Eliot Of Harvard

PrintPrintEmailEmail

The state of the school was scandalous, as Eliot keenly felt, yet with such distinguished men as Holmes and Henry J. Bigelow on its roster it had means of resisting Eliot’s arguments for reform. The battle was soon joined, as noted in a letter that Dr. Holmes sent to a friend in April, 1870. “King Log has made room for King Stork,” Holmes wrote:

Mr. Eliot … comes to the meetings of every faculty, ours among the rest, and keeps us up until eleven and twelve at night discussing new arrangements.… I cannot help being amused at some of the scenes we have in our Medical Faculty,—this cool, grave young man proposing in the calmest way to turn everything topsy-turvy, taking the reins into his hands and driving as if he were the first man that ever sat on the box. I say amused, because I do not really care much about most of the changes he proposes, and I look on a little as I would at a rather serious comedy.

Things came to a head when Dr. Bigelow protested that the medical school had jogged along very well for eighty years. The doctor “found it very extraordinary” that changes were being proposed in so successful an institution, and, he concluded, “I should like to know how it happens.” Eliot’s reply was as follows: “I can answer Dr. Bigelow’s question very easily. There is a new President.”

“The tranquil assurance of this answer,” O. W. Holmes reported in his letter, “had an effect such as I hardly ever knew produced by the most eloquent sentences I ever heard uttered. Eliot has a deep, almost melancholy-sounding voice—with a little of that character that people have when there is somebody lying dead in the house, but a placid smile on his face that looks as if it might mean a deal of determination, perhaps of obstinacy.”

Eliot’s style, he himself maintained, was not a style at all. He ordered his thoughts and his facts succinctly and stated them plainly, with no adornment and a minimum of sentiment. The better part of rhetoric, Eliot thought, is persuasion, and the most persuasive element at his own command was himself, his character of integrity. To be plainspoken was natural to him and also his most effective means of address. “It is small virtue to me to speak plainly,” he once wrote in answer to a letter congratulating him upon some unpopular stand that he had taken:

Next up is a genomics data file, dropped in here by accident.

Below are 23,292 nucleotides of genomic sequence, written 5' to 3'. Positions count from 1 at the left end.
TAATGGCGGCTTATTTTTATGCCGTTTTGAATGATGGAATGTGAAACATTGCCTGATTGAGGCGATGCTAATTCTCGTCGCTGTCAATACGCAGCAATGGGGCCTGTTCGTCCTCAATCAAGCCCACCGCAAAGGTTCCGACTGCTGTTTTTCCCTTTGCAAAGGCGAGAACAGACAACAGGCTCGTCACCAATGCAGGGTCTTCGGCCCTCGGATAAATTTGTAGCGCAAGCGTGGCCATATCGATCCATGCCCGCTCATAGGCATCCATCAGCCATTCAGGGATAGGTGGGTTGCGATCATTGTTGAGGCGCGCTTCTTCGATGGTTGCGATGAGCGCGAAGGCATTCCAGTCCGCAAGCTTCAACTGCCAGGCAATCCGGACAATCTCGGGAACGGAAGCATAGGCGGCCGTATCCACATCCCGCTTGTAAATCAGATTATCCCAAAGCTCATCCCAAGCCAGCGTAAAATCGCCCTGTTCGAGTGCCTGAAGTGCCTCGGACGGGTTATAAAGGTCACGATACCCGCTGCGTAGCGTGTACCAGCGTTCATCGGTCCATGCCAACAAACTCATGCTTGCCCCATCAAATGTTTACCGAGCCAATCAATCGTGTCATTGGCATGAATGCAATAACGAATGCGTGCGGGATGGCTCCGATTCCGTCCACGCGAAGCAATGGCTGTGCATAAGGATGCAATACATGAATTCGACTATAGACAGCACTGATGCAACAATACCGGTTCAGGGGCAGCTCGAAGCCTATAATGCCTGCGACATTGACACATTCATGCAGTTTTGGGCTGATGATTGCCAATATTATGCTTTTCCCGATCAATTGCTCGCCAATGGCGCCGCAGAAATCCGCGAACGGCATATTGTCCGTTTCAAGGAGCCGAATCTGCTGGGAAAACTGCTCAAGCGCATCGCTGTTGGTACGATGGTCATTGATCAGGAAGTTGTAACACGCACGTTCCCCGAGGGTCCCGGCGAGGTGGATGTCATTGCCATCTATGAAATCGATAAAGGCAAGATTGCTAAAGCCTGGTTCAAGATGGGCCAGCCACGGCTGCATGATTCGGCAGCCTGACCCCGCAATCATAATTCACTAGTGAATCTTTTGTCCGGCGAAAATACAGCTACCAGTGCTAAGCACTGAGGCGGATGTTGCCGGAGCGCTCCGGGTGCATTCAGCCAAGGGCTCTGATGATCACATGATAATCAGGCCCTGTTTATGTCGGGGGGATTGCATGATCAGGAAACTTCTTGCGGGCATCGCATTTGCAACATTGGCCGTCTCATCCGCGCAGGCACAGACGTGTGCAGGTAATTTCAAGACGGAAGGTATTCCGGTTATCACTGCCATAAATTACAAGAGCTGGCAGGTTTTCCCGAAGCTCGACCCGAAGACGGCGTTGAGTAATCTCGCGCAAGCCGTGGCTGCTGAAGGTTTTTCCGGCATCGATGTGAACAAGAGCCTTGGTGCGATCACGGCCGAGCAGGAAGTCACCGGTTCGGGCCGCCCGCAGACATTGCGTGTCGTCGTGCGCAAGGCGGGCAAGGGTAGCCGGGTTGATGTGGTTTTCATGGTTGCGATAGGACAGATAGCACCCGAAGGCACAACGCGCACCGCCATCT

It is rather an Eliot quality—some people would say, vice. Then I am singularly independent in position, having no debts to pay except those of love and friendship, and no ambition except to do my work as well as I can. Many men I meet are afraid to speak their thoughts because they do not wish to offend people to whom they owe something or from whom they hope something. Some think it no use to growl, or to oppose evils which their temperament makes them think inevitable.

Eliot’s own temperament was always as hopeful as a boy’s. He looked for the best from everyone and everything. Disappointed in such hopes he must necessarily have been most of the time, yet his optimism and good will remained. Not that he was fatuous, although in the cynical view that sometimes appeared to be the case. The rigor of Eliot’s puritanism gave him as sharp an edge as any selfprofessed realist.

Dignity, coolness, patience, tolerance, and honesty were all qualities that Eliot consciously projected. But he projected them in private just the same as publicly. What would have astounded him most of all, perhaps, about public life today is the Madison Avenue practice of publicizing palatable images that need not reflect the inner man. Psychological cosmetics, so to speak, were as foreign to his use as lipstick and rouge.

Speaking of cosmetics, it may not be unworthy of remark that Eliot bore a facial blemish of a sort that can be frightening at first glance. The right side of his face, down to his mouth, was disfigured by a liver-colored welt, a swollen birthmark. This had made his boyhood rather difficult, even unhappy, but positively developed the virtues named above. The same Dr. Bigelow with whom Eliot was to joust for control of the medical school once made an effort to remove the blemish. They were both students at Harvard it the time, and Bigelow, to Eliot’s astonishment, knew very ittle chemistry. Although Bigelow carried the experiment is far as he dared, it was altogether unsuccessful. Stoically, Eliot carried his birthmark like a flag, a purple banner, all :he way to his death at ninety-two.

Eliot often expressed his faith in “good stock,” which led superficial critics to accuse him of snobbery. But the famiies Eliot best approved were those that manifested charicteristics of health, intelligence, cheerfulness, and above ill “serviceability” to society at large from generation to generation. Position impressed him little, riches not at all. Harvard, he insisted, must not be a university of special privilege. To Charles Francis Adams n he wrote in 1904:

I am inclined to think that you would be more tolerant thah I of the presence of stupid sons of the rich. I care for the young men whose families have so little money that it would make a real difference to them whether the Harvard tuition fee were a hundred and fifty dollars or two hundred and twenty-five dollars. You do not seem to care for that large class. To my thinking, they constitute the very best part of Harvard College.